Rather than attempting to persuade the person that their symptoms are all in their head, utilise evidence to persuade them that their bodily symptoms are not something to be concerned about. The results of lab tests performed by doctors will reveal that there is no medical or physical condition. When lab test results come out to be negative, celebrate this news with the person.

If the person with the conversion disorder has blindness, seizures, or paralysis, for example, the doctor will conduct tests. When the tests come back negative, you can exclaim, "This is fantastic news!” your eyes and brain are in perfect working order. This is quite encouraging in terms of a full recovery.”

  1. Encourage your loved one to get professional help from a clinical psychologist /psychotherapist. The underlying psychological trauma or stress that produced the conversion disorder can be treated with the professional help of a clinical psychologist and/or psychiatrist. You or your loved one can get an in-depth evaluation from a clinical psychologist to see if you have conversion disorder. Inform your psychologist that you are experiencing symptoms that are bothering you. Discuss when they happen and how they impact your life. For example, you may be experiencing pains at work to the point that you've reduced your working hours or been fired as a result of the symptoms. Your clinical psychologist may then start treating you with therapies such as psychodynamic therapy or Schema therapy or cognitive behavior therapy depending upon their expertise and need of the case. People with conversion disorder are more common to have other mental health conditions also such as depression, anxiety etc. Your therapist may also have to work on those issues at the same time in order to reduce their contribution to your conversion disorder.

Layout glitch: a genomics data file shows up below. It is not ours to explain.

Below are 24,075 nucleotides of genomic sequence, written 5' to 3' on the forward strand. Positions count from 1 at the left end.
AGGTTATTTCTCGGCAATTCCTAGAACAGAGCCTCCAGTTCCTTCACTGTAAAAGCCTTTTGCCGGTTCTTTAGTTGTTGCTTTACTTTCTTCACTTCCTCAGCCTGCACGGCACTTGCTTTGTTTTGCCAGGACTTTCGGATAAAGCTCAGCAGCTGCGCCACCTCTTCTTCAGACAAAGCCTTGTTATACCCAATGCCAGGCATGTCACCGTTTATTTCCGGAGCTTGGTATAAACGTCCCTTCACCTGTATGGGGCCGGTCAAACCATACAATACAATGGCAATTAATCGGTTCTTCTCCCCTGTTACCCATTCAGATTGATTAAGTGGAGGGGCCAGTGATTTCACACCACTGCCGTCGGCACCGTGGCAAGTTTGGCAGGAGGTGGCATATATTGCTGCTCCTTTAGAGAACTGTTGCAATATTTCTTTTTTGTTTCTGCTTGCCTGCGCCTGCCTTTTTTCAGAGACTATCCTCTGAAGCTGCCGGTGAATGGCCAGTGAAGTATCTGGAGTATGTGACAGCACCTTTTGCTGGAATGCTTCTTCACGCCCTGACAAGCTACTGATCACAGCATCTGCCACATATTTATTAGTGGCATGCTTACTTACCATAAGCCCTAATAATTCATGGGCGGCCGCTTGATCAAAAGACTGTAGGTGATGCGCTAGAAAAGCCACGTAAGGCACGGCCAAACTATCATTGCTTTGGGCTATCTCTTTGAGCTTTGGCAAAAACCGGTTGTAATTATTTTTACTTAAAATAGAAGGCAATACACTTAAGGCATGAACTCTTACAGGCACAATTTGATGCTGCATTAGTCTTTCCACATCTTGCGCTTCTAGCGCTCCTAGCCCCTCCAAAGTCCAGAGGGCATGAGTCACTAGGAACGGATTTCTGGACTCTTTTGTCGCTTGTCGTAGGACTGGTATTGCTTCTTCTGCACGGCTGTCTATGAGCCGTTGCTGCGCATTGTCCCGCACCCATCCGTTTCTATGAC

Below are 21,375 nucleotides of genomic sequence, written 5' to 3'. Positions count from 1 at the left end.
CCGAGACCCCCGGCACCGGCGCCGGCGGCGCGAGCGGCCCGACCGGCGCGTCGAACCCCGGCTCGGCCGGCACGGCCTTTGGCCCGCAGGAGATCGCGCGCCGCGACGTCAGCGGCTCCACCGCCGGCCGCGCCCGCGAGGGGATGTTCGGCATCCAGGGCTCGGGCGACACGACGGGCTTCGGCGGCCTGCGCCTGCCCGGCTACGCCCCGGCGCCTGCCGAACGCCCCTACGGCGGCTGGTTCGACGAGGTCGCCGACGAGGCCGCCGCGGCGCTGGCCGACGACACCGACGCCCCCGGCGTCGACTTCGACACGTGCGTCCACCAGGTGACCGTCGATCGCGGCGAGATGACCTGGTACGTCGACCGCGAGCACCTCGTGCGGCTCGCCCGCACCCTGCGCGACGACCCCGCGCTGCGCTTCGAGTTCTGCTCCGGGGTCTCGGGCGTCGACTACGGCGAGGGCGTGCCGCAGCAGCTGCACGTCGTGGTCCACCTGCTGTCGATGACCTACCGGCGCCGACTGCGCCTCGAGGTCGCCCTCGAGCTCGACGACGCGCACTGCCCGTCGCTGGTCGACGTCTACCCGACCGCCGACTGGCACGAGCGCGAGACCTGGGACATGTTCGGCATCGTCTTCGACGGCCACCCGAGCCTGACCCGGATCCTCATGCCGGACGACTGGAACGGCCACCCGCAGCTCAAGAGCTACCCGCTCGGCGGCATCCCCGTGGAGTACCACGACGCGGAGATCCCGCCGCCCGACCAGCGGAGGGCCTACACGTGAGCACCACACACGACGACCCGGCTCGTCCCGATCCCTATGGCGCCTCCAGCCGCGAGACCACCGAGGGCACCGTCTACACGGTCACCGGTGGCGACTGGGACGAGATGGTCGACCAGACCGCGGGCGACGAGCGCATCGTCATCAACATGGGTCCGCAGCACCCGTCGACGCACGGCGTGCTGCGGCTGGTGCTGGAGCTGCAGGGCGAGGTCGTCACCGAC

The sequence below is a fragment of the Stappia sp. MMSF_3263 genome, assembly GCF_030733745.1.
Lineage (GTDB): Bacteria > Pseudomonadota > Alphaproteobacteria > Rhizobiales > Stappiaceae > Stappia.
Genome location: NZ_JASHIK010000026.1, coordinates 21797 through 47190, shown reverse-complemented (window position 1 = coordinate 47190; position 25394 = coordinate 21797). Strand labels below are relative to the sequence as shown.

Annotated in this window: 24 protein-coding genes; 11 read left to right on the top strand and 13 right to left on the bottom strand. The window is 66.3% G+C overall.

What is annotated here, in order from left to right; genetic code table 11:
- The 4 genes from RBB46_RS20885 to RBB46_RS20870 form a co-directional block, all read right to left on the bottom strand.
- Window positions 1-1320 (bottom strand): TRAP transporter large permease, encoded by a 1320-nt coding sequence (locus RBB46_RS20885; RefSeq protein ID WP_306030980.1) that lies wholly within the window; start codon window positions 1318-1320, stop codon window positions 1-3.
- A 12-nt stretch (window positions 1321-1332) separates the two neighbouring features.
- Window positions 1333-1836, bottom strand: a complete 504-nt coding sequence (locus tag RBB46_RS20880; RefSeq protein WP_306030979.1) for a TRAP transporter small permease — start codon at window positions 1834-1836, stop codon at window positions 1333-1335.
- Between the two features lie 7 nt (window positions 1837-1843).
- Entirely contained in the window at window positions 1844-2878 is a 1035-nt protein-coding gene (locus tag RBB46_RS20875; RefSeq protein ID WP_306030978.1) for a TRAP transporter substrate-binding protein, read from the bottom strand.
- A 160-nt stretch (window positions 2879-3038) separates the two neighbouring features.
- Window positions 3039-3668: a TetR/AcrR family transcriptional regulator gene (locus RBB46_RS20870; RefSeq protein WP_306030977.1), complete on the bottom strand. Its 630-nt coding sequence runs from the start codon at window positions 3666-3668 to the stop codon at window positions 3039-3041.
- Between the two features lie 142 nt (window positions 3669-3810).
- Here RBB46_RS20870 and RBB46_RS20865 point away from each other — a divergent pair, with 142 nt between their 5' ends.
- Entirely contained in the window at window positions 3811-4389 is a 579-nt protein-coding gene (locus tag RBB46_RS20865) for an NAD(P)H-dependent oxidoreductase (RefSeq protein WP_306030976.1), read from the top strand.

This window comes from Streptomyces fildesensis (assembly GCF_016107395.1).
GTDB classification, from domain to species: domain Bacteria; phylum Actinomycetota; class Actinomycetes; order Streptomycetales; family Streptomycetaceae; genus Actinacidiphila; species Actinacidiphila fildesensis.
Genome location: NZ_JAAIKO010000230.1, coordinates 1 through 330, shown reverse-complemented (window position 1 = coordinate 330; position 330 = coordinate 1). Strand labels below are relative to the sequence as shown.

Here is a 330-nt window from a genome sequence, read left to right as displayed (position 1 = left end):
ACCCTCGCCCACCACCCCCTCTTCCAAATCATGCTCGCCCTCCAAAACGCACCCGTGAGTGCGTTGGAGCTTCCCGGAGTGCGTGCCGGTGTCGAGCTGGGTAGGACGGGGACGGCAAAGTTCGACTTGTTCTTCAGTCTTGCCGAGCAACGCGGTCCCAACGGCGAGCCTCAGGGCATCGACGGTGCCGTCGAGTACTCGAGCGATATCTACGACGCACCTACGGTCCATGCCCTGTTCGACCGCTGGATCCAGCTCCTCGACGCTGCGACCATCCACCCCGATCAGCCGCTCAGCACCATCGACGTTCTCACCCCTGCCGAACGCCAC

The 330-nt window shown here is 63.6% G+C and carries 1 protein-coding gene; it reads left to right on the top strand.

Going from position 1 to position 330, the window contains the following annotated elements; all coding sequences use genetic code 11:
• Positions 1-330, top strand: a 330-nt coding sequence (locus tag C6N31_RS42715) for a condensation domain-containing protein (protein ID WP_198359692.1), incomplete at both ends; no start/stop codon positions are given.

1. Physical therapy/physiotherapy/occupational therapy may be beneficial for your loved one if they have physical problems that affect movement, such as paralysis, tremors, or other limb weakness. Encourage your loved one to consult a physiotherapist/occupational therapist to help them gain muscle control and coordination. Stretching, biofeedback, gait and locomotion training, and relaxation training are some of the exercises that a physiotherapist may offer. If your loved one is temporarily paralysed, for example, they can go to physiotherapist/occupational therapist to work on their limbs so that their muscles don't atrophy or weaken while they heal from their psychological trauma with the help of psychotherapy.